That said, I was fascinated by the parts of “The Road to Oamaru”, in which King describes the zigzag path that led to him becoming Frame’s biographer. It was apparently reading Quentin Bell’s life of Virginia Woolf and Michael Holroyd’s life of Lytton Strachey in the mid-1970s, which first turned on the light, showing him that literary biography “offered more real and more substantial possibilities for investigating the vasty depths of the human psyche than the lives of non-literary subjects.” Not long afterwards, Tony Vogt suggested Frame as just the subject for King; but, at the time, he had his heart set on doing Baxter, until he found the dead poet had already been bagged by Frank McKay. And so, via various impressive projects, not least of course the life of Sargeson, we come to the moment in 1995 when, with considerable trepidation, King finally popped the question, and Frame said yes.

“The Road to Oamaru” also contains the bonus of two snippets of Frame’s light verse. Of these, her witty parody of some once-celebrated lines by the 19th-century poet Arthur O’Shaughnessy (not O’Shaughessy, pace King) is terrific:

We are the front-end loaders
we are the movers of earth
wheel-deep in drainage odours
assisting at bungalow’s birth
we are the grim foreboders
of a world without trees or mirth –

 

This side of Frame – in fact, her poetry generally – should be better known. King’s own literary playfulness mostly appears in the collection in some of the titles. The volume’s rather pussy-footing title (Tread Softly For You Tread On My Life) is an adaptation of Yeats’s “Tread softly because you tread on my dreams” – a line older readers may remember was also once used as the slogan for a carpet ad. While, from the more popular end of the scale, “There’s A Fraction Too Much Fiction” nods to the Tim Finn song, and “The Strange Story of Reuel Anson Lochore” (one of three excellent mini-lives included here) fittingly evokes, amongst other generic echoes, “The Strange Story of Jonathan Small”, chapter 12 of Conan Doyle’s The Sign of Four.

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“There’s A Fraction Too Much Fiction” is one of nine pieces – most of the rest of the collection – which feature King as historian. In these, he re-addresses some of the harder (ie, more sensitive) issues involving past and present Maori/Pakeha relations. His general position could perhaps be described as the historian’s equivalent of “tough love”, and seems to me entirely admirable. Here he is in “A Vision for the New Millennium”, talking good sense about what is required for our future “social harmony and national stability”:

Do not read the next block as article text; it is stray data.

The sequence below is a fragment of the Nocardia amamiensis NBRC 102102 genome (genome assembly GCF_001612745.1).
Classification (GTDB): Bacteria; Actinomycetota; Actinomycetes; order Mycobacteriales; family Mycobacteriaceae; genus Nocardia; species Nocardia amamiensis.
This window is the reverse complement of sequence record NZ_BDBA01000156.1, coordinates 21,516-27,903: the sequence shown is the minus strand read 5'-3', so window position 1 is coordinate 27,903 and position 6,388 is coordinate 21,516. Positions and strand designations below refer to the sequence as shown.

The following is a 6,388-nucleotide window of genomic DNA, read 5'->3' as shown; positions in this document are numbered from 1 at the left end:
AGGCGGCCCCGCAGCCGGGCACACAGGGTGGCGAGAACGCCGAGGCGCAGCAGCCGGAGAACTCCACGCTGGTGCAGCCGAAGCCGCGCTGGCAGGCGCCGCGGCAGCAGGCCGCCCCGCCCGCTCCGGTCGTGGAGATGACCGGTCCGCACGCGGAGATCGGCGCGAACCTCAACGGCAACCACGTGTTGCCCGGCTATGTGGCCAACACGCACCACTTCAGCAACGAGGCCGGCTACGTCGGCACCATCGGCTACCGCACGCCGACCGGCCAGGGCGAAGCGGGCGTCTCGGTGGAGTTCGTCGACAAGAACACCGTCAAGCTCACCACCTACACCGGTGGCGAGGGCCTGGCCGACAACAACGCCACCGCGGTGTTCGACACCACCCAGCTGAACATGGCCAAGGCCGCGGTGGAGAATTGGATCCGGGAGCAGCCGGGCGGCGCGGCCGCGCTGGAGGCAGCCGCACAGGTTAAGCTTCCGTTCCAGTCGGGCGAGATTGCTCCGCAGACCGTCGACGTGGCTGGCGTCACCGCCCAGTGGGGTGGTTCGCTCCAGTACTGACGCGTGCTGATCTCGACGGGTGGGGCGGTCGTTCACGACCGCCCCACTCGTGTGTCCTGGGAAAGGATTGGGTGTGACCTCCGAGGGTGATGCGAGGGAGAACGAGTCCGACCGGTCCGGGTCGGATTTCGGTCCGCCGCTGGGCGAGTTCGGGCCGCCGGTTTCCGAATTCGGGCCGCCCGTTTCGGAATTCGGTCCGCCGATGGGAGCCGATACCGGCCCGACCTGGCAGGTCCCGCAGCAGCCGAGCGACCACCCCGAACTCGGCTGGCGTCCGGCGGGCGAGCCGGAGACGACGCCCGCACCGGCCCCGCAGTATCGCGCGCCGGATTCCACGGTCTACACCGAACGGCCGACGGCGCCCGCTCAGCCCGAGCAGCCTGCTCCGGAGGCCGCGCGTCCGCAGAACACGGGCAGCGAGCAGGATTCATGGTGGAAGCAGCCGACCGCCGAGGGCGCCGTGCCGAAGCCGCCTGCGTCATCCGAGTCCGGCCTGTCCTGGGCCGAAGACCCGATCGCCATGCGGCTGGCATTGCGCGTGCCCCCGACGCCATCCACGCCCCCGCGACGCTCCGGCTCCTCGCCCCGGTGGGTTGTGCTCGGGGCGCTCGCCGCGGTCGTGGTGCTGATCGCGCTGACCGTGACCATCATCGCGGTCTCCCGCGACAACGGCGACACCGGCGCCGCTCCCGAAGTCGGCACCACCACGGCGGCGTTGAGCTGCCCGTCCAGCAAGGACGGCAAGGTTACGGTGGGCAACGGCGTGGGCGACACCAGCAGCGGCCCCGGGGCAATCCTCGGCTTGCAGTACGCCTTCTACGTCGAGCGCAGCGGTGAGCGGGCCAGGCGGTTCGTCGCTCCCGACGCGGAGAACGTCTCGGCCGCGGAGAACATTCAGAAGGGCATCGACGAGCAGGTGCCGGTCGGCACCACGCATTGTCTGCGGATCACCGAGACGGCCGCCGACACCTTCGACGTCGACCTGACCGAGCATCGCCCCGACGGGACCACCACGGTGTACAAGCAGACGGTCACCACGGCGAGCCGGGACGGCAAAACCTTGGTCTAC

The position we must grow towards – is one of a mutuality of respect between the two major cultures. Neither side has the right to say, “I insist that you value my culture but I retain the right to revile and demean yours.” That is simply a recipe for the kind of unrelenting conflict and grief that has characterised the Balkans and Northern Ireland.

 

In “Allegiance to One’s Origins: the Consequences of Belief” (an elaboration of aspects of “A Vision”), he further expatiates on the need for Pakeha, without guilt or apology, to feel positive about their own, now indigenous, culture. (Culture, King usefully glosses, as “in the end, the sum total of what people do to enable themselves to cope with reality.”)

Central to this affirmation, for King, is the necessity for Pakeha to acknowledge their “identification with this land”. In “A Vision”, he recalls Doug Graham once saying that “Maori had spiritual feelings for lakes and mountains and rivers that Pakeha people neither shared nor understood.” King, rightly, will have none of this, laying claim to the emergence of an analogous Pakeha spirituality:

Such a feeling among Pakeha people is now widely shared; and, as our Pakeha culture puts down even deeper roots into the soil of this country, and as those roots become more hallowed by the passage of time, those feelings will become common and more intense.

 

As Tread Softly as a whole reminds us, King himself has, for three decades, been an important player in trying to adjust such imbalances of perception. The earliest piece, placed at the end of the collection, is his 1978 essay, “Maori Oral History: Some Cultural and Methodological Considerations”. This has been put last, I imagine, to point up some of the major cultural and perceptual shifts which have occurred during the intervening period, as well as the major shift in King’s own career from Maori historian to literary biographer. Back in the late 1970s, he could justifiably see himself as a, perhaps the, emerging historian and biographer of Maori. As such, he could, without guilt or apology, ask whether it was “easier for a Maori than for a Pakeha to write ‘Maori history’, particularly a Maori from the tribe or family concerned”. Furthermore, he could give the answer that a knowledgeable and trusted Pakeha might well be the more suitable historian “because he is not as bound by Maori expectations”, and thus not “subject to what might be called ‘Maori consequences’ for such things as not upholding mana or encroaching on matters regarded as tapu.” Twenty-three years later, even to ask such a question would be condemned as the height of cultural insensitivity.

We should be grateful to King the historian for continuing, in Curnowesque phrase, to “look, and look back harder”, as he picks his way through these cultural minefields. In this area at least, his brand of sympathetic even-handedness (if not “compassionate truth”) may hold the key to a way forward.

 

Harry Ricketts is currently working on Strange Meetings, a composite biography of a dozen World War 1 poets. He is co-editor of New Zealand Books.

 

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Posted in Autobiography, Essays, Non-fiction and Review